As I write, there are nine minutes left in Father’s Day, which is just right, given that every father I know feels like he has so much left to do, and just a scrap of time in which to do it. I’ve had two and a half lovely days at home, and tomorrow as well before I’m back on the road. They are all asleep, my little ones, which leaves me these dark quiet hours to reflect on the ways I fall short, on this selfishness that permeates every part of me.
We like to think that it is we who benefit them, but the truth is that they benefit us, if we will let them, if we will simply lay down ourselves and die, which is alien talk to people who are not aliens in this world. But every father with ears to hear knows he must lay down and die, today and the next and the next, and pray for grace in the interstitial places, and give thanks that there is more watching over them than our weakling prayers.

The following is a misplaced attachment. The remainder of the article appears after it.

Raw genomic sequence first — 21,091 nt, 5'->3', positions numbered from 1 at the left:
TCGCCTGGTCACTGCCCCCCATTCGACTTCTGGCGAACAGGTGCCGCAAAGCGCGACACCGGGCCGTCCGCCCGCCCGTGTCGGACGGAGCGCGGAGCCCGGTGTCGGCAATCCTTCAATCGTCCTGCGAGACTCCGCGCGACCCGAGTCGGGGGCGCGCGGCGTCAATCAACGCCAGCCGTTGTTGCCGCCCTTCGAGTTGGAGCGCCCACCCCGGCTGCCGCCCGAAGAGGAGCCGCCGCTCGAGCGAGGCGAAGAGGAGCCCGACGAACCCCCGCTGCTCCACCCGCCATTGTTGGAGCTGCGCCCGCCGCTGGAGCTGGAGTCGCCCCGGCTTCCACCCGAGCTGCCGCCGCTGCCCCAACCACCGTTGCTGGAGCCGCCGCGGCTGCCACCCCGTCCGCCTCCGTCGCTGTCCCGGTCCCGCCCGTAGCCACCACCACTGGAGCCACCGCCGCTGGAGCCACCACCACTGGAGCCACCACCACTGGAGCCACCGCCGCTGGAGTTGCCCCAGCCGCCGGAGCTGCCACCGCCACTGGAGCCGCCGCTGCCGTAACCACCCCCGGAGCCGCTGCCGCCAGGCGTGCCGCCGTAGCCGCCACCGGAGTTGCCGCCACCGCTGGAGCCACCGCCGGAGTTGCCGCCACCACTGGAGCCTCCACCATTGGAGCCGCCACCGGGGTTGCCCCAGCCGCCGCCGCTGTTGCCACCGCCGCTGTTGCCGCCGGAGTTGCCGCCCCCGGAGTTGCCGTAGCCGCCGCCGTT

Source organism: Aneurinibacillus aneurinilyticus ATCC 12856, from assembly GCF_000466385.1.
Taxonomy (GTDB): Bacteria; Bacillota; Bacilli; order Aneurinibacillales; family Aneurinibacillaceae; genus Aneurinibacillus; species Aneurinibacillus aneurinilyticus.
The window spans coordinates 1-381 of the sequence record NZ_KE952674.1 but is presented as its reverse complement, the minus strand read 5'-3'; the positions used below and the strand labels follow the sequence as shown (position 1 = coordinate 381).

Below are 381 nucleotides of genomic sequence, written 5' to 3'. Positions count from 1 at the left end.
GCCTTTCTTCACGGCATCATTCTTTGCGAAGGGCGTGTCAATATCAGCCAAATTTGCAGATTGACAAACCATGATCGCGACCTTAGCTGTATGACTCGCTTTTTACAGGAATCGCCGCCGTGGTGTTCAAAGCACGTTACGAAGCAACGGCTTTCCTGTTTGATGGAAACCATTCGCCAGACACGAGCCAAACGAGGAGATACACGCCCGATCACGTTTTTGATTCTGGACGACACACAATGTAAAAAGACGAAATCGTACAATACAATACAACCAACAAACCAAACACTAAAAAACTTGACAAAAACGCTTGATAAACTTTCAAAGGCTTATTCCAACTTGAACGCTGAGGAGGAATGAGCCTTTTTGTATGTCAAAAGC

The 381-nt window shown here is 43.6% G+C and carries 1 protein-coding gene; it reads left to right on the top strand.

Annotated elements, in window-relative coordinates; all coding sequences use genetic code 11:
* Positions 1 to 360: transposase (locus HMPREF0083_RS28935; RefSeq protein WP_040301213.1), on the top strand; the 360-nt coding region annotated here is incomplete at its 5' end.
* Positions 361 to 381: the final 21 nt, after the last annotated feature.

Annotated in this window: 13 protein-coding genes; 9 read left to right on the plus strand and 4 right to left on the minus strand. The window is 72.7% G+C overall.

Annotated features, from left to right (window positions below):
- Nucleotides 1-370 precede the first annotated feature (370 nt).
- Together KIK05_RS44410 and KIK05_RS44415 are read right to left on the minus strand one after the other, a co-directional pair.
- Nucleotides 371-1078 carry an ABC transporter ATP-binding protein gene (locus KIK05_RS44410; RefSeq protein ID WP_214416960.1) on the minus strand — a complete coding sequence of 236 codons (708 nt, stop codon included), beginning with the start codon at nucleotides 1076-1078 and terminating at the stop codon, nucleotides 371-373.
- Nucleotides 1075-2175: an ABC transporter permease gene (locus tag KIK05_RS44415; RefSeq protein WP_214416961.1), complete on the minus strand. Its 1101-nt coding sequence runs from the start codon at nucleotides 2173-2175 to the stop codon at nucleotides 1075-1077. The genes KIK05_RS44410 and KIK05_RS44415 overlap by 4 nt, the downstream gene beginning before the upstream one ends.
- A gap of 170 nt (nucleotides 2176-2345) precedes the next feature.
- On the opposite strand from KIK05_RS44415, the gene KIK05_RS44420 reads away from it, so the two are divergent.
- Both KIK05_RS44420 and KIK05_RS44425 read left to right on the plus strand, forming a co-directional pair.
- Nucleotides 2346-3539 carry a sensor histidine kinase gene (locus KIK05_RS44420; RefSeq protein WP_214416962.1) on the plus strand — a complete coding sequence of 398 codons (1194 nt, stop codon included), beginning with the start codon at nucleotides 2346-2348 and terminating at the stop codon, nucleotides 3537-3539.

They need us, to be sure, but we need them more, for where would we be without them? Somewhere happier, perhaps, and certainly more peaceful, but also more empty and shallow, and in now wise more holy. It’s only when we abandon thought of living for our own happiness that we can truly begin to father, to make that a word bearing heft.
Tomorrow I will mow and mend, and in the hot summer evening we will all go to see Caleb play a baseball game. Once I’ve tucked them in I will pack — I will pack my clothes and any tenderness away, and go once again across space to where money is but my heart is not. I will eke out another week, wondering if I will get this task of fathering right in the months to come, and if at least there is redemption in the striving.
There has to be redemption, in the striving.